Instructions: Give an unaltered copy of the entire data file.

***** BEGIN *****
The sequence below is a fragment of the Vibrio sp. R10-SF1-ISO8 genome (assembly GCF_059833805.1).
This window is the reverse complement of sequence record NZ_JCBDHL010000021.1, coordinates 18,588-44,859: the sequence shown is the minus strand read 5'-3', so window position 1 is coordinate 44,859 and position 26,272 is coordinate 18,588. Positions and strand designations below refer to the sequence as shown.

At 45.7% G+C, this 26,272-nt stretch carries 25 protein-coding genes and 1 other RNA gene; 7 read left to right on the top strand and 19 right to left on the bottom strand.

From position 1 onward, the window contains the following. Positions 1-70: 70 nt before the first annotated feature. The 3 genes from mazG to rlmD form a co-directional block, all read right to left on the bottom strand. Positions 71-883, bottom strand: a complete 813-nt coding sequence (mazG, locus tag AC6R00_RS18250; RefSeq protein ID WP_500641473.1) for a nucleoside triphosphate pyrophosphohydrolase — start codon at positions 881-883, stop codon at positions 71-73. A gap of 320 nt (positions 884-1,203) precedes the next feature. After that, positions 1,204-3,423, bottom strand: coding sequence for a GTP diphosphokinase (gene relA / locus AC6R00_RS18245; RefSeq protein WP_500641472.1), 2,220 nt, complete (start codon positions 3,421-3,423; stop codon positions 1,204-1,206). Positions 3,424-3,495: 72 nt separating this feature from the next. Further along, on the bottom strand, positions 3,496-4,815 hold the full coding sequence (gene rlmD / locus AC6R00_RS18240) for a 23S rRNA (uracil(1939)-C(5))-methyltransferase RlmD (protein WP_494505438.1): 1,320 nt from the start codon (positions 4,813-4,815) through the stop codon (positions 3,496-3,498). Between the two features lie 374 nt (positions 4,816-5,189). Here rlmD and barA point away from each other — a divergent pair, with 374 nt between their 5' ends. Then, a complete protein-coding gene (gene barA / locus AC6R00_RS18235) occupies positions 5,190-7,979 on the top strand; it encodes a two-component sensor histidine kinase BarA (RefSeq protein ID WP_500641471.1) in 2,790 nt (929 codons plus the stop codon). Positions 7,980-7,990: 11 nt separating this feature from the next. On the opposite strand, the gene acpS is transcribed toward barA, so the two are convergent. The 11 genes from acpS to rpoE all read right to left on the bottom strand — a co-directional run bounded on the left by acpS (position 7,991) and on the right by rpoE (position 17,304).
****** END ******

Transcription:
The sequence below is a fragment of the Vibrio sp. R10-SF1-ISO8 genome (assembly GCF_059833805.1).
This window is the reverse complement of sequence record NZ_JCBDHL010000021.1, coordinates 18,588-44,859: the sequence shown is the minus strand read 5'-3', so window position 1 is coordinate 44,859 and position 26,272 is coordinate 18,588. Positions and strand designations below refer to the sequence as shown.

At 45.7% G+C, this 26,272-nt stretch carries 25 protein-coding genes and 1 other RNA gene; 7 read left to right on the top strand and 19 right to left on the bottom strand.

From position 1 onward, the window contains the following. Positions 1-70: 70 nt before the first annotated feature. The 3 genes from mazG to rlmD form a co-directional block, all read right to left on the bottom strand. Positions 71-883, bottom strand: a complete 813-nt coding sequence (mazG, locus tag AC6R00_RS18250; RefSeq protein ID WP_500641473.1) for a nucleoside triphosphate pyrophosphohydrolase — start codon at positions 881-883, stop codon at positions 71-73. A gap of 320 nt (positions 884-1,203) precedes the next feature. After that, positions 1,204-3,423, bottom strand: coding sequence for a GTP diphosphokinase (gene relA / locus AC6R00_RS18245; RefSeq protein WP_500641472.1), 2,220 nt, complete (start codon positions 3,421-3,423; stop codon positions 1,204-1,206). Positions 3,424-3,495: 72 nt separating this feature from the next. Further along, on the bottom strand, positions 3,496-4,815 hold the full coding sequence (gene rlmD / locus AC6R00_RS18240) for a 23S rRNA (uracil(1939)-C(5))-methyltransferase RlmD (protein WP_494505438.1): 1,320 nt from the start codon (positions 4,813-4,815) through the stop codon (positions 3,496-3,498). Between the two features lie 374 nt (positions 4,816-5,189). Here rlmD and barA point away from each other — a divergent pair, with 374 nt between their 5' ends. Then, a complete protein-coding gene (gene barA / locus AC6R00_RS18235) occupies positions 5,190-7,979 on the top strand; it encodes a two-component sensor histidine kinase BarA (RefSeq protein ID WP_500641471.1) in 2,790 nt (929 codons plus the stop codon). Positions 7,980-7,990: 11 nt separating this feature from the next. On the opposite strand, the gene acpS is transcribed toward barA, so the two are convergent. The 11 genes from acpS to rpoE all read right to left on the bottom strand — a co-directional run bounded on the left by acpS (position 7,991) and on the right by rpoE (position 17,304).